Hello my fellow bass freaks-
I know I have been very silent recently. I’ve just returned from the Mudson Project and will be updating regularly from now on.
Additionally, I will be posting a recap of the festival soon. This will cover the music, which was incredible. Not so much the staff and camp grounds, which as everyone has said were blatantly unprepared and inconsiderate.
Look for us on an indie domain soon, as we blow this tumblr stand for bigger and better optimized things.
Keep it 100.
Kito & Reija Lee, one of the most intriguing vocal production duos around, were nice enough to take time out of their busy studio schedule to answer some questions for me.
Many of you may be familiar with their single “Sweet Talk" a few years back. Since then, they have become known for ambient, forward thinking production and melodic vocals. They have had some recent mainstream recognition, being sampled in Big Boi’s "King Sh!t" and Trinidad James’ “Females Welcomed.”
"working this comes naturally,” Reija proclaims in this sexy new cover. Well, putting out great vocal mixes seems to come naturally for these two. Reija’s soft, alluring vocals match Kito’s (often) minimalist production style flawlessly. These two prove, time and time again, that less can be so much more. 808s in all the right places, and a synth progression to back it up, give this track a futuristic feel that’s fitting for the Perth-born duo.
They came up in the UK and, after working with Skream, attracted the attention of Diplo—later signing on with Mad Decent, and now jointly with Ultra and Payday.
Who have been some of your favorite artists to work with and learn from along your path to mainstream recognition? Who really pushed you to make your work a career rather than just a hobby?
Kito: “We loved working with Zebra Katz on WORD$. That song was written and recorded in a day in a studio in London. I adore Ojay [Zebra Katz] – he’s a very creative person to work with and has such a rich, deep voice which contracts perfectly with Reija’s voice.
Both Diplo and Skream have played significant roles in encouraging me to pursue music full time. Skream was the first person to give me a chance and release my music.”
Reija: (apart from Kito obviously) I’d have to say my brother. He has always been my biggest believer and biggest critic. He pushed me into electronic music in the first place when he got me my first feature vocal when I was about 18. Before then I was playing in bands and never considered making electronic music. He is a musician as well (ShockOne) and we continuously collaborate together. He always pushes me to write my best material, and give my best performance. I think it’s something about being family - there’s a connection that allows us to be 100% honest and maybe a bit harsher with each other. We guide each other in our individual careers and I am truly grateful for that!
Kito, how did you start out in music production? What artist /track/ show convinced you that this was something you had to pursue?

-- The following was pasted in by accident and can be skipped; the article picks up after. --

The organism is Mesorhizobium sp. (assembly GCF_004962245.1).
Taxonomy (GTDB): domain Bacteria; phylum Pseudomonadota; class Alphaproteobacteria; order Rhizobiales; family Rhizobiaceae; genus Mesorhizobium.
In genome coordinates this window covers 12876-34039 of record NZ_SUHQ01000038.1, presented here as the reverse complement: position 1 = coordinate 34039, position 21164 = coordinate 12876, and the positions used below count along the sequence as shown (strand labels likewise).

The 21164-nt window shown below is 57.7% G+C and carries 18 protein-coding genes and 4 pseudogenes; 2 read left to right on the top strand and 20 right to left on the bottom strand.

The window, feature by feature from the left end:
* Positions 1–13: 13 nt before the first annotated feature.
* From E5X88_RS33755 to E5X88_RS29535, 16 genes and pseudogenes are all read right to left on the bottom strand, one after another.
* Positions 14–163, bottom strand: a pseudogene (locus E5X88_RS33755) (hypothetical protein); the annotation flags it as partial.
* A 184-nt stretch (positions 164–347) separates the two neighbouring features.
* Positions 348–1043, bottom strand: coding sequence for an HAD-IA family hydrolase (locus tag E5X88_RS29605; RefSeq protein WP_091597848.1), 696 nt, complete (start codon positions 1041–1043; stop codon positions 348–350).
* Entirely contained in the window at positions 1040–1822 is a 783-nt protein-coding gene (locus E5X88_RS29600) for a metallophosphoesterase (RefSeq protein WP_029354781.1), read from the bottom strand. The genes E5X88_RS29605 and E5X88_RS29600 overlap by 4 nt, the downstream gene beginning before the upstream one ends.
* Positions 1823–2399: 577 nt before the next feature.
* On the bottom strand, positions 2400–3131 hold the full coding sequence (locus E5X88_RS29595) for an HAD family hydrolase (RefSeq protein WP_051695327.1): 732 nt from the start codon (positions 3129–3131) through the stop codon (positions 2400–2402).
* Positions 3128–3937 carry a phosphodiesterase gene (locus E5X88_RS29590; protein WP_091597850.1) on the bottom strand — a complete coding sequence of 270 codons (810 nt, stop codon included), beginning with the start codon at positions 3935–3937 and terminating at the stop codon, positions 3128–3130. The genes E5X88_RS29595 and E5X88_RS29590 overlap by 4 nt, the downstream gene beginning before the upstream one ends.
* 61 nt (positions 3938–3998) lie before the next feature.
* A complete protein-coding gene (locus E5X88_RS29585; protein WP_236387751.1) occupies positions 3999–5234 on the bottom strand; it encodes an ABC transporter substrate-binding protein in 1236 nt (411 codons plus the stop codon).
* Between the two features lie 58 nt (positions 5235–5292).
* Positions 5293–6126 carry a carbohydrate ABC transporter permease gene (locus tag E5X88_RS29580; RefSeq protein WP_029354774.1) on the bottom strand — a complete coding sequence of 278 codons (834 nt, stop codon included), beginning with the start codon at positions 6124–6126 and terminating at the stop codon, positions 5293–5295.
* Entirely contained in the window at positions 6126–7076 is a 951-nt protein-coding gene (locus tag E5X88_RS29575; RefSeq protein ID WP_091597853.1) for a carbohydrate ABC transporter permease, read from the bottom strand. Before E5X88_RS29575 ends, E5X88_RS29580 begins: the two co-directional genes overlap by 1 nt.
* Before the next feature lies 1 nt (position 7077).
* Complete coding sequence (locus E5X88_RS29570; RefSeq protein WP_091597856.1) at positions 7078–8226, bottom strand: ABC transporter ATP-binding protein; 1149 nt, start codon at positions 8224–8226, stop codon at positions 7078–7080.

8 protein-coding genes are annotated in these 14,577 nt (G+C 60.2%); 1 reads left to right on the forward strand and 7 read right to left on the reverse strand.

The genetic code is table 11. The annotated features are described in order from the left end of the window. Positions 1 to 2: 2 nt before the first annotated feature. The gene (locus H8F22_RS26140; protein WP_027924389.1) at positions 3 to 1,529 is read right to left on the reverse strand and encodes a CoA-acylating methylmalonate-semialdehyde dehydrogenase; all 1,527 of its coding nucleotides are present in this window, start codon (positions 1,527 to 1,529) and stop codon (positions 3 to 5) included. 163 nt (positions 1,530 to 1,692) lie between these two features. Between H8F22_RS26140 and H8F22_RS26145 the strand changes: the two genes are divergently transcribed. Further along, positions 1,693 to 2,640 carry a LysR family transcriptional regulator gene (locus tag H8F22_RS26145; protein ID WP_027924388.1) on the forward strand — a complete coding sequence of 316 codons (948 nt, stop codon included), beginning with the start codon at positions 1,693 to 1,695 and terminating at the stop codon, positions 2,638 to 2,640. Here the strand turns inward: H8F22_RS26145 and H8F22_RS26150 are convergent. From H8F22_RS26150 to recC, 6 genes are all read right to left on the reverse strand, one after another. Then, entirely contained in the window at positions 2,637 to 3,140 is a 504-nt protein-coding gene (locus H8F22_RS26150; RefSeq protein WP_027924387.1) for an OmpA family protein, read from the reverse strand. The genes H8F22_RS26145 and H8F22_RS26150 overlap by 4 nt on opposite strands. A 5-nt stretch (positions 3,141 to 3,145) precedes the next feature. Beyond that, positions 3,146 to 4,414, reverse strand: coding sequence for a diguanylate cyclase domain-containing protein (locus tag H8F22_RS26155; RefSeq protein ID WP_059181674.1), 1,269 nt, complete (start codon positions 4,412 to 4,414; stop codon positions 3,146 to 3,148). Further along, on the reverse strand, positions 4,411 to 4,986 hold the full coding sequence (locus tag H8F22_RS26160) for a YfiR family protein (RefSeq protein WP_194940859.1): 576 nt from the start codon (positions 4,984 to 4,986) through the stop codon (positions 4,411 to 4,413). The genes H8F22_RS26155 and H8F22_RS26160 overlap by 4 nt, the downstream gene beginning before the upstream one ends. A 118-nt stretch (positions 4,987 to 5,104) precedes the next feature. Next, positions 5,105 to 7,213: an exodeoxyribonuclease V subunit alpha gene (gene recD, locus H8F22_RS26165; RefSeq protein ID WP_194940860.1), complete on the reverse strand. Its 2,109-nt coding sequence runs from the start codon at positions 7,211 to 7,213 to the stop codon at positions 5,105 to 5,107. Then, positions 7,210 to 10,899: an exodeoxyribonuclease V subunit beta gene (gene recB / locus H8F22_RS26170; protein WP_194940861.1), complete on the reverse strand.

I left Australia and went travelling in Europe when I was 19. I had played around on Fruity Loops and Cubase as a teenager, and also had been DJing through my teens but it wasn’t until this trip that I really got motivated to put in the hours. While I was in London during that time, I worked at The End Nightclub, which exposed me to so much different music. I also used to listen to Rinse FM and Mary Anne Hobbs’ show on Radio 1. In fact, Mary Anne Hobbs was the first person to play one of my tracks on Radio.
Reija, when did you first start singing, and how did you and Kito first meet? How did this collaborative effort come to fruition?
Well, I’ve been singing for as long as I can remember.. my mum and dad are both singing musicians so I guess it was just natural for me! I met Kito through my cousin when I was about 12 or 13.. and we used to hang out in school holidays. We didn’t start doing music together until I was 19, when she asked me to sing on one of her tracks for the Kito EP on Disfigured Dubz. That day spawned our first track together ‘LFO’, and we’ve been working together ever since!
Have you experienced any difficulty [as] women in an industry almost dominated by men? It really frustrates me off when I hear someone say “wow they’re good for a female DJ,” like most recently when I saw Jen Lasher play in DC.
Kito: I don’t think it’s hindered us at all. I like to think we are where we are because of our music – nothing to do with gender. Sexist comments exist everywhere and the less attention we give them, the better.
Never Say Die (on their sub-heavy dubstep revival kick) is without a doubt my favorite label right now— what label(s) are you big on at the moment?
Kito: Some of my favourite labels right now are Night Slugs, Numbers, Mixpack, Pelican Fly and Lucky Me. Will always love Mad Decent too of course.
Who are some artists that I may not know of that I should be listening to right now?
Kito & Reija: Lido, Sudanim, Nadus, Neana On The Track and S Type are all amazing.
Thank you so much for the music you continuously put out. I’ve got to say that your remix of Split the Atom (Kito) has really stuck with me. I invariably carry a bass face wherever I’m walking when it comes on! Reija, thank you for the haunting vocals you’ve provided. Sweet Talk is one of the first vocal dubstep tracks that got me to realize the complexity of that style and kept me listening to this day.
Kito & Reija: Thanks so much – we really appreciate it :)
Check them out on soundcloud (if you haven’t already) and get excited for a huge EP release.
Keep posted right here for all the latest in new music and exclusive interviews as we go behind the bass with the DJ’s you should get up on.
Follow us on twitter @theDChooks so you and my friends can hang out on the weekends.